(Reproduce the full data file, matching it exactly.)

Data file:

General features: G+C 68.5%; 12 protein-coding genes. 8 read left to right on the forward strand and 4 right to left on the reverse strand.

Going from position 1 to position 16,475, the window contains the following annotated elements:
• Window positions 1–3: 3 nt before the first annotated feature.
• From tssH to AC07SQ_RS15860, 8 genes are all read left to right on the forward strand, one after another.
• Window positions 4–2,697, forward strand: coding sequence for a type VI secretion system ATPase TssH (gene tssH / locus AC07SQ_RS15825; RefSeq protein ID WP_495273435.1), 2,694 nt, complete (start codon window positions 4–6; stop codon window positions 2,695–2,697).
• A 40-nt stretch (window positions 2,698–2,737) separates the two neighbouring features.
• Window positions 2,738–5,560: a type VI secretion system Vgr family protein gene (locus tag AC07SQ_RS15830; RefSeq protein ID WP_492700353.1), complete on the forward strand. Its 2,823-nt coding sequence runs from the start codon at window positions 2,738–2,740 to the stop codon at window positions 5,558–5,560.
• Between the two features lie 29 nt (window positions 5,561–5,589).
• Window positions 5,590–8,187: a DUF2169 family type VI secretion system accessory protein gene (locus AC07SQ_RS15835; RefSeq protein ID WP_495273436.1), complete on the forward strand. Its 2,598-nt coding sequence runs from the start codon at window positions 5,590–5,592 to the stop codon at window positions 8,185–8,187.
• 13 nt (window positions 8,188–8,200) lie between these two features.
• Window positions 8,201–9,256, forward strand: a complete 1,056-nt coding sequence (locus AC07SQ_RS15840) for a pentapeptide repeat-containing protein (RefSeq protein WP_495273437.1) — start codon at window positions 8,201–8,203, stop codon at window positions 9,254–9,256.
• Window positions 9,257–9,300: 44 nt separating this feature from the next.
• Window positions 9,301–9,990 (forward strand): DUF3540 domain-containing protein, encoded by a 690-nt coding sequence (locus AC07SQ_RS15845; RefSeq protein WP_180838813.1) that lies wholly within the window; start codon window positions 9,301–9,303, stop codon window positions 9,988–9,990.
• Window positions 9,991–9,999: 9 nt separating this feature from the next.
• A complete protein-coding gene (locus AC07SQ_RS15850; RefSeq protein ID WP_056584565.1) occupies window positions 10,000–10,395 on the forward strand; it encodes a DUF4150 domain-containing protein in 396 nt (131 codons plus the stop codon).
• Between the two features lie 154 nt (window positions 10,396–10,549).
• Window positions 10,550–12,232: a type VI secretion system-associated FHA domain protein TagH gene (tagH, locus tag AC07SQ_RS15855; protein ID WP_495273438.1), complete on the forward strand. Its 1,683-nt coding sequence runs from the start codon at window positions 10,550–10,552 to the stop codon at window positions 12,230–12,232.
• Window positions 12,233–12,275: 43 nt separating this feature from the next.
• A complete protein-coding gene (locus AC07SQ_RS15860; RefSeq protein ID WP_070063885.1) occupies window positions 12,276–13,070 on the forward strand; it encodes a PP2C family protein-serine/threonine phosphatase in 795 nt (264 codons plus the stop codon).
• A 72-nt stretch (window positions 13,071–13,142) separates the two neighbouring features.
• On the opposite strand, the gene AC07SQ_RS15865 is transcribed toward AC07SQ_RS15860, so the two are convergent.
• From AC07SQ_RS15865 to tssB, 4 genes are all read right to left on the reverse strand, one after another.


General features: G+C 68.5%; 12 protein-coding genes. 8 read left to right on the forward strand and 4 right to left on the reverse strand.

Going from position 1 to position 16,475, the window contains the following annotated elements:
• Window positions 1–3: 3 nt before the first annotated feature.
• From tssH to AC07SQ_RS15860, 8 genes are all read left to right on the forward strand, one after another.
• Window positions 4–2,697, forward strand: coding sequence for a type VI secretion system ATPase TssH (gene tssH / locus AC07SQ_RS15825; RefSeq protein ID WP_495273435.1), 2,694 nt, complete (start codon window positions 4–6; stop codon window positions 2,695–2,697).
• A 40-nt stretch (window positions 2,698–2,737) separates the two neighbouring features.
• Window positions 2,738–5,560: a type VI secretion system Vgr family protein gene (locus tag AC07SQ_RS15830; RefSeq protein ID WP_492700353.1), complete on the forward strand. Its 2,823-nt coding sequence runs from the start codon at window positions 2,738–2,740 to the stop codon at window positions 5,558–5,560.
• Between the two features lie 29 nt (window positions 5,561–5,589).
• Window positions 5,590–8,187: a DUF2169 family type VI secretion system accessory protein gene (locus AC07SQ_RS15835; RefSeq protein ID WP_495273436.1), complete on the forward strand. Its 2,598-nt coding sequence runs from the start codon at window positions 5,590–5,592 to the stop codon at window positions 8,185–8,187.
• 13 nt (window positions 8,188–8,200) lie between these two features.
• Window positions 8,201–9,256, forward strand: a complete 1,056-nt coding sequence (locus AC07SQ_RS15840) for a pentapeptide repeat-containing protein (RefSeq protein WP_495273437.1) — start codon at window positions 8,201–8,203, stop codon at window positions 9,254–9,256.
• Window positions 9,257–9,300: 44 nt separating this feature from the next.
• Window positions 9,301–9,990 (forward strand): DUF3540 domain-containing protein, encoded by a 690-nt coding sequence (locus AC07SQ_RS15845; RefSeq protein WP_180838813.1) that lies wholly within the window; start codon window positions 9,301–9,303, stop codon window positions 9,988–9,990.
• Window positions 9,991–9,999: 9 nt separating this feature from the next.
• A complete protein-coding gene (locus AC07SQ_RS15850; RefSeq protein ID WP_056584565.1) occupies window positions 10,000–10,395 on the forward strand; it encodes a DUF4150 domain-containing protein in 396 nt (131 codons plus the stop codon).
• Between the two features lie 154 nt (window positions 10,396–10,549).
• Window positions 10,550–12,232: a type VI secretion system-associated FHA domain protein TagH gene (tagH, locus tag AC07SQ_RS15855; protein ID WP_495273438.1), complete on the forward strand. Its 1,683-nt coding sequence runs from the start codon at window positions 10,550–10,552 to the stop codon at window positions 12,230–12,232.
• Window positions 12,233–12,275: 43 nt separating this feature from the next.
• A complete protein-coding gene (locus AC07SQ_RS15860; RefSeq protein ID WP_070063885.1) occupies window positions 12,276–13,070 on the forward strand; it encodes a PP2C family protein-serine/threonine phosphatase in 795 nt (264 codons plus the stop codon).
• A 72-nt stretch (window positions 13,071–13,142) separates the two neighbouring features.
• On the opposite strand, the gene AC07SQ_RS15865 is transcribed toward AC07SQ_RS15860, so the two are convergent.
• From AC07SQ_RS15865 to tssB, 4 genes are all read right to left on the reverse strand, one after another.